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Discussion Starter · #1 ·
So I know people have posted about the performance of the Acadia in the snow and ice and for the most part ive heard nothing but good things, however, being skeptical mainly of the all season tires, but also of the ability to start in cold weather, i had to wait to try myself.

Being in Northern BC Canada we get our fair share of snow and lately, more than our fair share of cold weather. About a month ago i woke up to 8 inches of snow, which is nothing unusual and the Acadia drove down unplowed streets without difficulty. The snow kept coming and although my mudflaps and front air dam plowed through the snow a bit, it was easy to drive through and the assisted breaking and traction control worked great. The only problem i could find was that all my efforts to do donuts in snowy parking lots was hindered by the traction and braking systems! Perhaps that is for the best.

Two days ago I woke up to -35 Celsius (about -25 Fahrenheit), which took some major effort to get our 2002 Duramax Diesel started, jump starting and all the rest, mind you, it is a diesel which are known for having troubles in the cold. So i thought, why not try the acadia without being plugged in, and although i wouldn't recommend it, the acadia started fine, ran a little rough for the first 10 seconds, and then settled down fine.

Now with any luck Santa will bring me the heated seat kit!

Happy Holidays Everyone!
 

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What Acadia do you own?
AWD, FWD, etc.?
 

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Discussion Starter · #3 ·
haha, yeah i suppose that would be good info to give. It is the AWD.
 

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Hey Matt,
Living in the great white north, how does the Acadia wiper system hold up? We had about 14" of snow here last Friday and driving home was a breeze. With one exception... the Bosch Icon wipers kept icing up on me (just had heated fluid system repaired yesterday, so that may help). I had to stop 3 or 4 times, get out and get the ice off of the wipers.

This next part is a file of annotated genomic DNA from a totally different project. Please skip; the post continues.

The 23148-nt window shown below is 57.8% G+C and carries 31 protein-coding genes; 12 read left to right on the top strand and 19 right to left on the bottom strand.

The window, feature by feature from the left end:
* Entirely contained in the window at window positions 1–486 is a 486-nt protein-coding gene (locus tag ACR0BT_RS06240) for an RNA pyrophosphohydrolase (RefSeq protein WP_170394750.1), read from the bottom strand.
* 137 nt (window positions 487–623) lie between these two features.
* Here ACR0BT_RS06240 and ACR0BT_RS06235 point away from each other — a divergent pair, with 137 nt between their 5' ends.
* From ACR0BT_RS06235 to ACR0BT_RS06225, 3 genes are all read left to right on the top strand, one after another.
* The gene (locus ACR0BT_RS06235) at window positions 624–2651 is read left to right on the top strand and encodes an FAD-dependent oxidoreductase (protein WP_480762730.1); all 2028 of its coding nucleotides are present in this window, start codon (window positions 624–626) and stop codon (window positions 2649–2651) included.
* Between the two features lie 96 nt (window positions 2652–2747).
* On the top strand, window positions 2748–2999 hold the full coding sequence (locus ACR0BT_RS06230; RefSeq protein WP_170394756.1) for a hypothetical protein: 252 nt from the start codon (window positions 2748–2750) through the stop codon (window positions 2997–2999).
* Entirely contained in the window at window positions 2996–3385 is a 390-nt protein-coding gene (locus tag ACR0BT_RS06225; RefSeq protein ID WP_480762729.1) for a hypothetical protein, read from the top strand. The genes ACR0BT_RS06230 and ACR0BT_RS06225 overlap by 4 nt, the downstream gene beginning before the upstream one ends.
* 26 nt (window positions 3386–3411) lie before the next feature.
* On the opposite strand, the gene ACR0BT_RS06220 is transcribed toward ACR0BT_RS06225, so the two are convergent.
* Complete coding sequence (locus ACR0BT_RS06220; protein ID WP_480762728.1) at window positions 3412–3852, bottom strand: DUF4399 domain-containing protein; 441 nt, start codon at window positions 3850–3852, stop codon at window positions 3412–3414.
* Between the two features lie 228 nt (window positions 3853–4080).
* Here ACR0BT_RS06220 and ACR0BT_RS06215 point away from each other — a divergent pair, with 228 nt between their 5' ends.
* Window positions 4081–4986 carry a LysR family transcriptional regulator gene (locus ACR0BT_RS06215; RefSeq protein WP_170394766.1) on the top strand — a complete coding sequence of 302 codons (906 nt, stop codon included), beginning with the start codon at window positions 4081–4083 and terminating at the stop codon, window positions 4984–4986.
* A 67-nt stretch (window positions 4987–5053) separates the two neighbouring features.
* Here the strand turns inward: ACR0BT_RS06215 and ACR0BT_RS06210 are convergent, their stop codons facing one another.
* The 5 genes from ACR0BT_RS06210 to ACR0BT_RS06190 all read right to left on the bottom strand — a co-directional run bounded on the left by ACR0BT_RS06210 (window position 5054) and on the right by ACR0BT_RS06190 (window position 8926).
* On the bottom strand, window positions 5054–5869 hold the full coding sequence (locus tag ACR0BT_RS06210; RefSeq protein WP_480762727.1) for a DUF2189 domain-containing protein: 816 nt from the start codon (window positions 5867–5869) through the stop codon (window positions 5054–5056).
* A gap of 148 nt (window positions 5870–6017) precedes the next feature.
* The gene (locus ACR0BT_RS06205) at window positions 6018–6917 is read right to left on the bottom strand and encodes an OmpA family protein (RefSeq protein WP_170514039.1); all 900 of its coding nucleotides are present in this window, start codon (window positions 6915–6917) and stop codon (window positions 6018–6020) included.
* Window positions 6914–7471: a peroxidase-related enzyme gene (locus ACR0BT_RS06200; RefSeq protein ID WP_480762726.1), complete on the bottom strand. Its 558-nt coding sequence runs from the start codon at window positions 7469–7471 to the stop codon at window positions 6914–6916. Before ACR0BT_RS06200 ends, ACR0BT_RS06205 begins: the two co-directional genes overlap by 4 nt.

What do you do to minimize the icing?
 

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Discussion Starter · #5 ·
i have noticed that when i used the heated washer fluid i do get a bit of ice up along the bottom of the windshield but the wipers themselves haven't iced up to the point where they weren't doing the job. I assume the same would happen if i hadn't used the heated, but i have to confess there was some snow build up on the hood and i was playing a bit of a game trying to blast through it with the heated fluid. I haven't had any problems with the wipers doing their job, heavy wet snow, or driving in a blizzard. When it was really cold the wipers got really stiff and seemed to just skip across the glass rather than squeegee it, but then again it was REALLY cold and i guess when you think about it, all season wipers would be a lot like summer tires in the sense that the rubber is more prone to freezing than the winter versions. I imagine, as in your case, if they started to ice up while driving that the heated fluid should help to clear things up a bit. I try to keep the bottom of the windshield clear of ice so that when the wipers are idle they don't have a tendency to freeze up. Anyone else have any winter tips they have learned thus far?
 

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Thanks Matt,

Now that I have the heated system back, I'll use that to help keep the wipers clear of ice. But without the heat, I sure had a tough time seeing. We were getting between 1 and 2 inches per hour at the time... but I was disappointed at the ice build up. Past vehicles (2004 Suburban, 2002 Silverado 2500HD, 1999 Yukon) always had Anco Winter Blades that worked very well. I had hoped the Bosch Icon could handle our easier winters in southern New England.

Any advice from others?
 

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Seems an anti-freeze type of windshield washing fluid would be a needed thing in those climates. We get the zero degree F kind of cold only for a week to two out of the year where i tread. But I still use a fluid that's good for up to -25 degrees normally during the winter months.